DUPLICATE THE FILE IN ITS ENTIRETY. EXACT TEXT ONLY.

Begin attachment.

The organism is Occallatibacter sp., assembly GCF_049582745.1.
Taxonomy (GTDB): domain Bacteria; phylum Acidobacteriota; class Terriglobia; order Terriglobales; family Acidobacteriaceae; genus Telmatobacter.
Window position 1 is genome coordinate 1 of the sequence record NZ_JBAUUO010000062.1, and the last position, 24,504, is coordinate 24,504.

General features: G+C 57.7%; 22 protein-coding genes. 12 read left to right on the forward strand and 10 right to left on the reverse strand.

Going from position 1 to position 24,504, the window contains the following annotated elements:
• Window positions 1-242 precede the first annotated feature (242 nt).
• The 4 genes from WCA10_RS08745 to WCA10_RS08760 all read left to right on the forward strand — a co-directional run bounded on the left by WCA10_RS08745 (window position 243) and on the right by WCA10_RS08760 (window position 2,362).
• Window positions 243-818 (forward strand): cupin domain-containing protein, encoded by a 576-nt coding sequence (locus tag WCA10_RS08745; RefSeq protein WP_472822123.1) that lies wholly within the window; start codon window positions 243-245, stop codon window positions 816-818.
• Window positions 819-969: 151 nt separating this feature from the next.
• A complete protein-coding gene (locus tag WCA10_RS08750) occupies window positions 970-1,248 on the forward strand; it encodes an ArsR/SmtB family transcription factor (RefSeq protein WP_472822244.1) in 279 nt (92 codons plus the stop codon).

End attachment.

The organism is Occallatibacter sp., assembly GCF_049582745.1.
Taxonomy (GTDB): domain Bacteria; phylum Acidobacteriota; class Terriglobia; order Terriglobales; family Acidobacteriaceae; genus Telmatobacter.
Window position 1 is genome coordinate 1 of the sequence record NZ_JBAUUO010000062.1, and the last position, 24,504, is coordinate 24,504.

General features: G+C 57.7%; 22 protein-coding genes. 12 read left to right on the forward strand and 10 right to left on the reverse strand.

Going from position 1 to position 24,504, the window contains the following annotated elements:
• Window positions 1-242 precede the first annotated feature (242 nt).
• The 4 genes from WCA10_RS08745 to WCA10_RS08760 all read left to right on the forward strand — a co-directional run bounded on the left by WCA10_RS08745 (window position 243) and on the right by WCA10_RS08760 (window position 2,362).
• Window positions 243-818 (forward strand): cupin domain-containing protein, encoded by a 576-nt coding sequence (locus tag WCA10_RS08745; RefSeq protein WP_472822123.1) that lies wholly within the window; start codon window positions 243-245, stop codon window positions 816-818.
• Window positions 819-969: 151 nt separating this feature from the next.
• A complete protein-coding gene (locus tag WCA10_RS08750) occupies window positions 970-1,248 on the forward strand; it encodes an ArsR/SmtB family transcription factor (RefSeq protein WP_472822244.1) in 279 nt (92 codons plus the stop codon).